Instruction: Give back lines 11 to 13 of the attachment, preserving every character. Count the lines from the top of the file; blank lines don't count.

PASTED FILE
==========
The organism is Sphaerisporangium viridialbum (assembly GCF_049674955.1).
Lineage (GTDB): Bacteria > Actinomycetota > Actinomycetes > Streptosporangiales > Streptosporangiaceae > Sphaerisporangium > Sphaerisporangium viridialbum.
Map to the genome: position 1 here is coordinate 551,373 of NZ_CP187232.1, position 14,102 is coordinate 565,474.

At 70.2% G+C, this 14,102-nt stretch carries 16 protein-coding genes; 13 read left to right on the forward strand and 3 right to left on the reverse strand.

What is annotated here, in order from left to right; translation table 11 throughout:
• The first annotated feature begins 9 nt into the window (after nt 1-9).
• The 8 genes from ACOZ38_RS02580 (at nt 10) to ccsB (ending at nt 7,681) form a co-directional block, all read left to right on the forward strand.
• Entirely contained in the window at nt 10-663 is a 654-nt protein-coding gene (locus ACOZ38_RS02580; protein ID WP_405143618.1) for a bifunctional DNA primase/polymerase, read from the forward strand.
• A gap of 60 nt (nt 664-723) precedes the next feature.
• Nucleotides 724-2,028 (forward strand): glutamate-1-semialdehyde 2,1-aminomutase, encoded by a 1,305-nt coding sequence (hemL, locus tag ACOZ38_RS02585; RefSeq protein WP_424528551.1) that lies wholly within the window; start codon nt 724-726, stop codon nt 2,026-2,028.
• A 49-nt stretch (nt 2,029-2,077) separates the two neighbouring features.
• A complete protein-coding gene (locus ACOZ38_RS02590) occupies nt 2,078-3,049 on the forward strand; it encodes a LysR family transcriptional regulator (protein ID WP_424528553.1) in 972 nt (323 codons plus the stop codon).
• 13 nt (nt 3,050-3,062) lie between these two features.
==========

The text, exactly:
• A 49-nt stretch (nt 2,029-2,077) separates the two neighbouring features.
• A complete protein-coding gene (locus ACOZ38_RS02590) occupies nt 2,078-3,049 on the forward strand; it encodes a LysR family transcriptional regulator (protein ID WP_424528553.1) in 972 nt (323 codons plus the stop codon).
• 13 nt (nt 3,050-3,062) lie between these two features.